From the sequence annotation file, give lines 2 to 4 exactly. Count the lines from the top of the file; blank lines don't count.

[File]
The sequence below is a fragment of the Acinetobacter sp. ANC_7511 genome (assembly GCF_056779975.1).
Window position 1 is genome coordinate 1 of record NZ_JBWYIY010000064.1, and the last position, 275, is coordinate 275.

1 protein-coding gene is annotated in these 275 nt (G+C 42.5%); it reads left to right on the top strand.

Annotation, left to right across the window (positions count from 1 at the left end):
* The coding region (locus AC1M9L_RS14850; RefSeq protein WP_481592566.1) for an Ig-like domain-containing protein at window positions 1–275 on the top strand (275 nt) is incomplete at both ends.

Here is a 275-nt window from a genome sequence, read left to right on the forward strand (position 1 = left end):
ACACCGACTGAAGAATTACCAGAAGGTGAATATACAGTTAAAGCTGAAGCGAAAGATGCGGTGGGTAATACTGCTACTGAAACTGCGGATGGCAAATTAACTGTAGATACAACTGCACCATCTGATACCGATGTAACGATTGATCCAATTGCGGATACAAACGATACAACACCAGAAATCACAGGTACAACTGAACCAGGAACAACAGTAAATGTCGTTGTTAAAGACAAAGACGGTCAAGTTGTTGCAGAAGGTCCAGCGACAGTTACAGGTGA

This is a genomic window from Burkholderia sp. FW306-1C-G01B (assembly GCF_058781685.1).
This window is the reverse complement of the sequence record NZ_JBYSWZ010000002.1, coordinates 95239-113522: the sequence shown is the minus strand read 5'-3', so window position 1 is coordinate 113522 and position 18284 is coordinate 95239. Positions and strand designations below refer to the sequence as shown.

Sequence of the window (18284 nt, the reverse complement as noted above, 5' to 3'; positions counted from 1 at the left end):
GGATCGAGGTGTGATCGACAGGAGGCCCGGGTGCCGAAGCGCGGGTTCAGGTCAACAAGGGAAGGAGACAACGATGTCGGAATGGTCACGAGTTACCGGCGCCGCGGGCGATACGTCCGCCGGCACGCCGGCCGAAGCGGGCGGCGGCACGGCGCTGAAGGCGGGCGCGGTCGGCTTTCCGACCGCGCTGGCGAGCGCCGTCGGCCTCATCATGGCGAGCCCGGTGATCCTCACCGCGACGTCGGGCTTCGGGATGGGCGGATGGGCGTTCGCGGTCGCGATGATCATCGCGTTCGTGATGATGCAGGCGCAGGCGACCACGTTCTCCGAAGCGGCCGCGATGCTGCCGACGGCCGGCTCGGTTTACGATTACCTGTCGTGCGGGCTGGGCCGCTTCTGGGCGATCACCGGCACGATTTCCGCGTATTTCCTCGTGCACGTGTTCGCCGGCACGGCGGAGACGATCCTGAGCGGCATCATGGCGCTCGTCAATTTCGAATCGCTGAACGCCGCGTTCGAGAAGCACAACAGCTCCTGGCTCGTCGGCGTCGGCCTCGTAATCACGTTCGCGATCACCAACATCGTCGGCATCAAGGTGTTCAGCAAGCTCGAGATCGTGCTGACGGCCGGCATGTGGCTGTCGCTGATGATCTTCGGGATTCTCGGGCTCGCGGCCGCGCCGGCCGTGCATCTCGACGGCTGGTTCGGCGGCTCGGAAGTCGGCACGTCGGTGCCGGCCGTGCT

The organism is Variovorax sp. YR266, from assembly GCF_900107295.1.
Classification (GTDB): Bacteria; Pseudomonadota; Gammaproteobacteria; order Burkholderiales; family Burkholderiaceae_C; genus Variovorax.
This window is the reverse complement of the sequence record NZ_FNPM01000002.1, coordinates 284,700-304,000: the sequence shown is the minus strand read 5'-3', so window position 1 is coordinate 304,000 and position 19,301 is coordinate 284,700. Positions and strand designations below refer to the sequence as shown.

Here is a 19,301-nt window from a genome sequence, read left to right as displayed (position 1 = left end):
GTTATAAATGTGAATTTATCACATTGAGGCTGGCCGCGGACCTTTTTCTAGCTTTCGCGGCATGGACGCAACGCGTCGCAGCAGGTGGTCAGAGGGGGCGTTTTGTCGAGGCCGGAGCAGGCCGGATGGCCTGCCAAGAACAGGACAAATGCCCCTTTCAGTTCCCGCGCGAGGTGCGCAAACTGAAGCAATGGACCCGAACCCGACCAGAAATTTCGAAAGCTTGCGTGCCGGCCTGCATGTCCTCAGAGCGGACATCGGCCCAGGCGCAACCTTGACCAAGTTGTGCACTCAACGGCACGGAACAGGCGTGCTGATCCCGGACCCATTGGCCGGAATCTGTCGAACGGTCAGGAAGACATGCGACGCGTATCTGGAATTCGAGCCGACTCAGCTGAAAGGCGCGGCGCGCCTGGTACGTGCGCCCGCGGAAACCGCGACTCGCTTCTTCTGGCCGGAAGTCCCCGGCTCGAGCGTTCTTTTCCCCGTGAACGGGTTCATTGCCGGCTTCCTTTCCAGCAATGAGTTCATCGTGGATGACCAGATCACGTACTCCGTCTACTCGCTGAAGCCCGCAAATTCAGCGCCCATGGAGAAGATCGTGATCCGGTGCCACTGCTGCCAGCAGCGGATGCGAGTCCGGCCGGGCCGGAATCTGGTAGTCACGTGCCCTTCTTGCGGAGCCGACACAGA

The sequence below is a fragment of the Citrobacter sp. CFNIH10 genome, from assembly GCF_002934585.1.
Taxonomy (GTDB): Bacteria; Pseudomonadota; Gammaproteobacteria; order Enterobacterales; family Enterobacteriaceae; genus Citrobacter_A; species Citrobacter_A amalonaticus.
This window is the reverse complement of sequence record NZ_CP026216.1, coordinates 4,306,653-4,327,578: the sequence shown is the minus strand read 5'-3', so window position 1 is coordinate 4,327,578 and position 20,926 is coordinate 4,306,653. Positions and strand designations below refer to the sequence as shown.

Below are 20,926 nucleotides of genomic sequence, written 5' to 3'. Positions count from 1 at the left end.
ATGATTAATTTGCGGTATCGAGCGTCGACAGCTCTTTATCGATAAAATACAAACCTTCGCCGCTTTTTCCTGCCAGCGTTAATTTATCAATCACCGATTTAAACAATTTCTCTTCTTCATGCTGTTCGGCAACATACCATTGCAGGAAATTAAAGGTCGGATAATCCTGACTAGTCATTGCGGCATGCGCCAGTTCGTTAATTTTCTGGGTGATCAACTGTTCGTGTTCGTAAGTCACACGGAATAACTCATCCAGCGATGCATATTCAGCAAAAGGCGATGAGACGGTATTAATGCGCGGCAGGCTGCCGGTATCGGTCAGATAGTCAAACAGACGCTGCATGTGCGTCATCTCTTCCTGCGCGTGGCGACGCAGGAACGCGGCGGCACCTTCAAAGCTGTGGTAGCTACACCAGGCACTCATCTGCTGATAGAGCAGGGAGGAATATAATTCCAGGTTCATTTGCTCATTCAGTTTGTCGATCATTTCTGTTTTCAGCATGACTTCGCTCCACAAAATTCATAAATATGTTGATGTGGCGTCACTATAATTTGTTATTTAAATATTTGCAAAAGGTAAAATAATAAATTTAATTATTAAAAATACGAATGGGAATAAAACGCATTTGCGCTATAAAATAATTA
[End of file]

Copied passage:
Window position 1 is genome coordinate 1 of record NZ_JBWYIY010000064.1, and the last position, 275, is coordinate 275.

1 protein-coding gene is annotated in these 275 nt (G+C 42.5%); it reads left to right on the top strand.

Annotation, left to right across the window (positions count from 1 at the left end):